When an employee works fewer hours per week than their employer regards to be full-time employment, it is considered a part-time job. However, depending on corporate policy, an employee may have different definitions of part-time work.
Since there is no accepted definition, businesses have traditionally drawn the boundary between part-time and full-time employment at 35 hours per week.
The Affordable Care Act does define part-time work: as less than 30 hours a week. As a result, most companies schedule part-time employees for 20 to 29 hours per week.
Part-time work may be advantageous for you for a variety of reasons, including:
You have the chance to train and develop expertise in a range of different industries when you work part-time hours.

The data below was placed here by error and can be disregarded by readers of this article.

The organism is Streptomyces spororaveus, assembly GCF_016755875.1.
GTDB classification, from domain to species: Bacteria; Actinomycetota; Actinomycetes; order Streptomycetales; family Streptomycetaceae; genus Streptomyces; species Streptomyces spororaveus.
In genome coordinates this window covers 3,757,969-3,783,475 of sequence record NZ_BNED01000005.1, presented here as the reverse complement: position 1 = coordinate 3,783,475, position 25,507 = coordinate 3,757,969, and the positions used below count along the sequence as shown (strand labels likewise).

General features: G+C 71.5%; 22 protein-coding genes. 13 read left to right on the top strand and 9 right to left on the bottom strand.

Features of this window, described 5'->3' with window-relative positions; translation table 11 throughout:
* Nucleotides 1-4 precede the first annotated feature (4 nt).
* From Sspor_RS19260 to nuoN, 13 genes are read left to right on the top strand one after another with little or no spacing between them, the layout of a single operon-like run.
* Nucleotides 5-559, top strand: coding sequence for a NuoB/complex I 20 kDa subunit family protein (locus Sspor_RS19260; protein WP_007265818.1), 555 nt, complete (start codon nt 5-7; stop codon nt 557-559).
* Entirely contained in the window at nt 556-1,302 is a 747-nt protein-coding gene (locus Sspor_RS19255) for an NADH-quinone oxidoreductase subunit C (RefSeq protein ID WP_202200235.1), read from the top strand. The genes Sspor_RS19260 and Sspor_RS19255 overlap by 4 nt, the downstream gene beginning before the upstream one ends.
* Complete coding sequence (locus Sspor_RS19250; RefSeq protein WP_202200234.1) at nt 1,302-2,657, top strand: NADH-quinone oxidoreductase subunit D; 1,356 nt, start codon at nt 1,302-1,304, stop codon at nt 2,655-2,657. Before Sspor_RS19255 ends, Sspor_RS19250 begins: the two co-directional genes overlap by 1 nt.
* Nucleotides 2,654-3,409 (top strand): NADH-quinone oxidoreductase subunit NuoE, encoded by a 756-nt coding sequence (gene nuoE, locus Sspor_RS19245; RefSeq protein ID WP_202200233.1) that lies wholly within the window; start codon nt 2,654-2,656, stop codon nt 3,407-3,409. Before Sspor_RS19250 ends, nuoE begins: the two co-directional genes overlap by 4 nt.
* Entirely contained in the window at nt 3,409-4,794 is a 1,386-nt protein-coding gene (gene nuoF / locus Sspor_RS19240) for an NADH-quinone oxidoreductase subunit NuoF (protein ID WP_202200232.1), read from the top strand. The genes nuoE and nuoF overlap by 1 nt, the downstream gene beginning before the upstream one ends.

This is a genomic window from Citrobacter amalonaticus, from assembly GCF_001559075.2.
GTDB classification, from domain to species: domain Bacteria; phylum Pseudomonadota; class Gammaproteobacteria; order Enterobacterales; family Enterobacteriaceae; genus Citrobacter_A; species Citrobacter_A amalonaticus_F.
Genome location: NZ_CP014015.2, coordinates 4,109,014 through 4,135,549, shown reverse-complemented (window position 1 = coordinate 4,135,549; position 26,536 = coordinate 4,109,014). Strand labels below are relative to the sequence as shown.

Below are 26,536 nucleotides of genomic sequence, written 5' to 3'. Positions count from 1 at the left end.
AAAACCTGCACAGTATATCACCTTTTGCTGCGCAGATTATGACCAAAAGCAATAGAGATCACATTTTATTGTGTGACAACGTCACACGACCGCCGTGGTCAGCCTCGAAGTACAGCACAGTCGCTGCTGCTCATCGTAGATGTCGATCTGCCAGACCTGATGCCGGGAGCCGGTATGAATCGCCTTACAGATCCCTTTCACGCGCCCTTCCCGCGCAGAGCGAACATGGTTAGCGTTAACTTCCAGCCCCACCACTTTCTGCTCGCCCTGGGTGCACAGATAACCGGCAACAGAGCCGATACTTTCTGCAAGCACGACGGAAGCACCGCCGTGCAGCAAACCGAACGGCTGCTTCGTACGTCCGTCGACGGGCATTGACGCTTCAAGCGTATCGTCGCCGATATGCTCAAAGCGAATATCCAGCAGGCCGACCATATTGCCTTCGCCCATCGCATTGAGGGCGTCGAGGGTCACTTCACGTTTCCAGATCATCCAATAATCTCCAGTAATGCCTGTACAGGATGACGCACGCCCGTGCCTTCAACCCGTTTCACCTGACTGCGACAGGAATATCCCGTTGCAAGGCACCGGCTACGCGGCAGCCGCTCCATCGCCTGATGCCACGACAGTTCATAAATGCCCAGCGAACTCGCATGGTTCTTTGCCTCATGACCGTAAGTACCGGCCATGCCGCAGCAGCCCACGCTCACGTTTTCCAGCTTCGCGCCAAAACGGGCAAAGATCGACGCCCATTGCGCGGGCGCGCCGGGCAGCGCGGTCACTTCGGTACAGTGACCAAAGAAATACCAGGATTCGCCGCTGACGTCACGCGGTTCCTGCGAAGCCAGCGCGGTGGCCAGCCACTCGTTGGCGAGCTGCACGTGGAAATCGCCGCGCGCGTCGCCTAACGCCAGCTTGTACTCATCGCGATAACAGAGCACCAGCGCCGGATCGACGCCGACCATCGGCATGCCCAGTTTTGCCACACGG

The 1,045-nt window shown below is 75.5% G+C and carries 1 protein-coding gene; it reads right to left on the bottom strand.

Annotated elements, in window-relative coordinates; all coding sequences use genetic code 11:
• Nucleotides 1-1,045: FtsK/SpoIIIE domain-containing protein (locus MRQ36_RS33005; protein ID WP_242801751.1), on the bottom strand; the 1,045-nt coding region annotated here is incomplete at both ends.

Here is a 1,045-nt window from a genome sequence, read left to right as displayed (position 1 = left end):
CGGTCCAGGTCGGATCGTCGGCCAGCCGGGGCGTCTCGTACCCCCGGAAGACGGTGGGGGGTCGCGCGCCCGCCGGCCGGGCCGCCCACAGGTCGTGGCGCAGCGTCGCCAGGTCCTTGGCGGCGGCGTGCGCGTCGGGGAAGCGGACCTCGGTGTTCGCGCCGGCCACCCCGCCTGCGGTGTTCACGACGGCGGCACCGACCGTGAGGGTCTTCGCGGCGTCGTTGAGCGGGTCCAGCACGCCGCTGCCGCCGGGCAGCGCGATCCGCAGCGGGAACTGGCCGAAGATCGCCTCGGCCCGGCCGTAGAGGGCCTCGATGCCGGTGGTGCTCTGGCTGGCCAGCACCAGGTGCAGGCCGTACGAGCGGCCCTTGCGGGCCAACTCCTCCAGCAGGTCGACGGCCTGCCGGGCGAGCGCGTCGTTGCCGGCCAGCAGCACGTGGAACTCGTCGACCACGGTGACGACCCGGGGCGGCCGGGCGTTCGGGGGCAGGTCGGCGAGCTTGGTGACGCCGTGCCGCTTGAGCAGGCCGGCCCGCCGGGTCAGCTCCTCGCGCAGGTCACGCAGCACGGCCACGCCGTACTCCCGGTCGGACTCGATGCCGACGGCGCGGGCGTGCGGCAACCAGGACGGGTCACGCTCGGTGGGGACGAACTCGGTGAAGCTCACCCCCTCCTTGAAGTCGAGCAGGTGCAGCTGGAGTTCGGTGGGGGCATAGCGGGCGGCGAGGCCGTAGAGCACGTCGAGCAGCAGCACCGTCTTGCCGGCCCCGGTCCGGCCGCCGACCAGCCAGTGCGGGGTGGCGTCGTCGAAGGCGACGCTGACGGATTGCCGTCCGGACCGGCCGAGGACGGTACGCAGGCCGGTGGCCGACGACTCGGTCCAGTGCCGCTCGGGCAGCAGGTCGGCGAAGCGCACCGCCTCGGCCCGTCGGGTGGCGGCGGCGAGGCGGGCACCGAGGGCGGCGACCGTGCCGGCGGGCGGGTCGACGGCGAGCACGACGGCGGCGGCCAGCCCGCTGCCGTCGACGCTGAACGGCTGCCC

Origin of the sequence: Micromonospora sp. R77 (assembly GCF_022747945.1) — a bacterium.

When you work a part-time job, you have fewer hours during the day to accomplish your responsibilities, which is why part-time hours lend to stronger time management skills.
If you are able to juggle multiple part-time jobs, you might be able to earn more overall than you would if you just worked for one employer full-time.
The freedom to pursue other interests in your spare time is one of the biggest benefits of part-time employment. You might gain experience from the job while still having time to finish your degree.
The Equal Pay Act does not specify whether part-time workers are entitled to the same benefits as full-time workers. In many circumstances,
it is up to the employer to decide whether to provide paid time off, health insurance, and retirement plans to part-time employees.